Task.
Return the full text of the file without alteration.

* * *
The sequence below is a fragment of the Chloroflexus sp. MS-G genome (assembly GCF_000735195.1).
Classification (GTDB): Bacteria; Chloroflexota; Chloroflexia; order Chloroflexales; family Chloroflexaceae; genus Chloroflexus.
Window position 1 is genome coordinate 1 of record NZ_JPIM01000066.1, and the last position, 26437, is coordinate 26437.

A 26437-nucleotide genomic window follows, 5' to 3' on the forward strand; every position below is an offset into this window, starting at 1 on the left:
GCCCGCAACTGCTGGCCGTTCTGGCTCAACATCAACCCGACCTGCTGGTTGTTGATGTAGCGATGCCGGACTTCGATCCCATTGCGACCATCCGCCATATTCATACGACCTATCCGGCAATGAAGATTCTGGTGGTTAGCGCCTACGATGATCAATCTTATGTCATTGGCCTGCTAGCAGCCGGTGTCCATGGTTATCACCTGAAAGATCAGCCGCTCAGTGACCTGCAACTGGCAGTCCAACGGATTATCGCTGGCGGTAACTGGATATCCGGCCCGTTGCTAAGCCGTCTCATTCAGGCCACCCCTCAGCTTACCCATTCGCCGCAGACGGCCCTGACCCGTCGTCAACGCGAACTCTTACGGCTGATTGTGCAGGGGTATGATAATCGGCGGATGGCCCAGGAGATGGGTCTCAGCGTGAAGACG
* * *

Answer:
The sequence below is a fragment of the Chloroflexus sp. MS-G genome (assembly GCF_000735195.1).
Classification (GTDB): Bacteria; Chloroflexota; Chloroflexia; order Chloroflexales; family Chloroflexaceae; genus Chloroflexus.
Window position 1 is genome coordinate 1 of record NZ_JPIM01000066.1, and the last position, 26437, is coordinate 26437.

A 26437-nucleotide genomic window follows, 5' to 3' on the forward strand; every position below is an offset into this window, starting at 1 on the left:
GCCCGCAACTGCTGGCCGTTCTGGCTCAACATCAACCCGACCTGCTGGTTGTTGATGTAGCGATGCCGGACTTCGATCCCATTGCGACCATCCGCCATATTCATACGACCTATCCGGCAATGAAGATTCTGGTGGTTAGCGCCTACGATGATCAATCTTATGTCATTGGCCTGCTAGCAGCCGGTGTCCATGGTTATCACCTGAAAGATCAGCCGCTCAGTGACCTGCAACTGGCAGTCCAACGGATTATCGCTGGCGGTAACTGGATATCCGGCCCGTTGCTAAGCCGTCTCATTCAGGCCACCCCTCAGCTTACCCATTCGCCGCAGACGGCCCTGACCCGTCGTCAACGCGAACTCTTACGGCTGATTGTGCAGGGGTATGATAATCGGCGGATGGCCCAGGAGATGGGTCTCAGCGTGAAGACG